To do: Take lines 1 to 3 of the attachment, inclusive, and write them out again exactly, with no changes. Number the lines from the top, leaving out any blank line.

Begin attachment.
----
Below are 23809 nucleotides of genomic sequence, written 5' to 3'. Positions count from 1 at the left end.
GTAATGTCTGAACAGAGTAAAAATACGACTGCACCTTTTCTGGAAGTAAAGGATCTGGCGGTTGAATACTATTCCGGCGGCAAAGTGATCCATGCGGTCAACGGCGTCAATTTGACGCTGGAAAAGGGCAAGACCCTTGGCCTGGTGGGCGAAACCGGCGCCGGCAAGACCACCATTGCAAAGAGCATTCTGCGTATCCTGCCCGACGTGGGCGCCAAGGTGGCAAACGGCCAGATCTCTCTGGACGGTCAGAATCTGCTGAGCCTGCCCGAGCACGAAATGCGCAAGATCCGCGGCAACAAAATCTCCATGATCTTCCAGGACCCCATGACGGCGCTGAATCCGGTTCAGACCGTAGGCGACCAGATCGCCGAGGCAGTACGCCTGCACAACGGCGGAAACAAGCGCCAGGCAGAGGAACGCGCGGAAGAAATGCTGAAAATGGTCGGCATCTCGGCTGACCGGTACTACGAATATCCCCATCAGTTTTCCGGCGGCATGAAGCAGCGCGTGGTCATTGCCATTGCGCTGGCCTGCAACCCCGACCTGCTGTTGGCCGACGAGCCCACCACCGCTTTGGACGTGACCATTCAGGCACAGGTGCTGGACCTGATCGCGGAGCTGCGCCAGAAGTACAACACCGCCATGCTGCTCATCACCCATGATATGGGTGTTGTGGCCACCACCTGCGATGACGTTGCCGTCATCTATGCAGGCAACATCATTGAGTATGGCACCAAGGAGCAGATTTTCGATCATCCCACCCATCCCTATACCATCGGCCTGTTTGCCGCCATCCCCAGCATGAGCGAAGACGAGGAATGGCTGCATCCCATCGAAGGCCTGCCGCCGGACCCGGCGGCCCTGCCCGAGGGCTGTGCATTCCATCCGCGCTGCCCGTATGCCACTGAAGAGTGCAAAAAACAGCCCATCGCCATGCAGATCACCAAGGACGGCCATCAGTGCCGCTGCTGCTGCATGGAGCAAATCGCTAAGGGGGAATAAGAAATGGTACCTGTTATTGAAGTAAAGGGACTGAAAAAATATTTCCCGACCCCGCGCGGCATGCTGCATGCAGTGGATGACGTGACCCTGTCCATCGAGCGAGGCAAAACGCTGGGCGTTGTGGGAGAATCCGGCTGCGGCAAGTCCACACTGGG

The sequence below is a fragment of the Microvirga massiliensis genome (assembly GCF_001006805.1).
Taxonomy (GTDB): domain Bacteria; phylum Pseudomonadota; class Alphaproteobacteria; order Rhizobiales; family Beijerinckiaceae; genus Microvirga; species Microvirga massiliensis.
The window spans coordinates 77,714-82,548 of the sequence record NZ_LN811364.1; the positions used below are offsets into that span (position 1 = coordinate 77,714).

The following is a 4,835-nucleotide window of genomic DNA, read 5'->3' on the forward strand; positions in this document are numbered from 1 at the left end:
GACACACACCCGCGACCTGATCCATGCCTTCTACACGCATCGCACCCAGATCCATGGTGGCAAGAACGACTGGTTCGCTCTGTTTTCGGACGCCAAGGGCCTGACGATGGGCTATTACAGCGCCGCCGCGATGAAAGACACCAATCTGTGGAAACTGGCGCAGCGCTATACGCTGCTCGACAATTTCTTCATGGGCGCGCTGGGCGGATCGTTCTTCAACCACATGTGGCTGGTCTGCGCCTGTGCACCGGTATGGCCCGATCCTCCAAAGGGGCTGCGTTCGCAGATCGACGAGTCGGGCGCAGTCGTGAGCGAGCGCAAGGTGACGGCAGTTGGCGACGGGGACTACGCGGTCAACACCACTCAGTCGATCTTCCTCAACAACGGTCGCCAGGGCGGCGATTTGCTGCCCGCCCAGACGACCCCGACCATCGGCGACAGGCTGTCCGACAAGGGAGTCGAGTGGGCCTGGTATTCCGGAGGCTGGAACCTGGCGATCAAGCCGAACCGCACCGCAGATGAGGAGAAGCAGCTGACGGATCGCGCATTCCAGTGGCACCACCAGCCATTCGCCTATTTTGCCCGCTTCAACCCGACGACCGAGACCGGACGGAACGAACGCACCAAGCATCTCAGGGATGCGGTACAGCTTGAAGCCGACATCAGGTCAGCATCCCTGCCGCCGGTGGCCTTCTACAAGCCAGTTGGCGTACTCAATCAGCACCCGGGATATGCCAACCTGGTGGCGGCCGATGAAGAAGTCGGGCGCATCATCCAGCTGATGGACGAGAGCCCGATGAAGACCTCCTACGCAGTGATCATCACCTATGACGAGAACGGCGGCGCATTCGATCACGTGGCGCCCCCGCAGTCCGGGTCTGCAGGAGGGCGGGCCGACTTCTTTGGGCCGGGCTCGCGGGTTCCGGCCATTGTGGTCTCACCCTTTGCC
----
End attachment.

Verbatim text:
Below are 23809 nucleotides of genomic sequence, written 5' to 3'. Positions count from 1 at the left end.
GTAATGTCTGAACAGAGTAAAAATACGACTGCACCTTTTCTGGAAGTAAAGGATCTGGCGGTTGAATACTATTCCGGCGGCAAAGTGATCCATGCGGTCAACGGCGTCAATTTGACGCTGGAAAAGGGCAAGACCCTTGGCCTGGTGGGCGAAACCGGCGCCGGCAAGACCACCATTGCAAAGAGCATTCTGCGTATCCTGCCCGACGTGGGCGCCAAGGTGGCAAACGGCCAGATCTCTCTGGACGGTCAGAATCTGCTGAGCCTGCCCGAGCACGAAATGCGCAAGATCCGCGGCAACAAAATCTCCATGATCTTCCAGGACCCCATGACGGCGCTGAATCCGGTTCAGACCGTAGGCGACCAGATCGCCGAGGCAGTACGCCTGCACAACGGCGGAAACAAGCGCCAGGCAGAGGAACGCGCGGAAGAAATGCTGAAAATGGTCGGCATCTCGGCTGACCGGTACTACGAATATCCCCATCAGTTTTCCGGCGGCATGAAGCAGCGCGTGGTCATTGCCATTGCGCTGGCCTGCAACCCCGACCTGCTGTTGGCCGACGAGCCCACCACCGCTTTGGACGTGACCATTCAGGCACAGGTGCTGGACCTGATCGCGGAGCTGCGCCAGAAGTACAACACCGCCATGCTGCTCATCACCCATGATATGGGTGTTGTGGCCACCACCTGCGATGACGTTGCCGTCATCTATGCAGGCAACATCATTGAGTATGGCACCAAGGAGCAGATTTTCGATCATCCCACCCATCCCTATACCATCGGCCTGTTTGCCGCCATCCCCAGCATGAGCGAAGACGAGGAATGGCTGCATCCCATCGAAGGCCTGCCGCCGGACCCGGCGGCCCTGCCCGAGGGCTGTGCATTCCATCCGCGCTGCCCGTATGCCACTGAAGAGTGCAAAAAACAGCCCATCGCCATGCAGATCACCAAGGACGGCCATCAGTGCCGCTGCTGCTGCATGGAGCAAATCGCTAAGGGGGAATAAGAAATGGTACCTGTTATTGAAGTAAAGGGACTGAAAAAATATTTCCCGACCCCGCGCGGCATGCTGCATGCAGTGGATGACGTGACCCTGTCCATCGAGCGAGGCAAAACGCTGGGCGTTGTGGGAGAATCCGGCTGCGGCAAGTCCACACTGGG

The sequence below is a fragment of the Microvirga massiliensis genome (assembly GCF_001006805.1).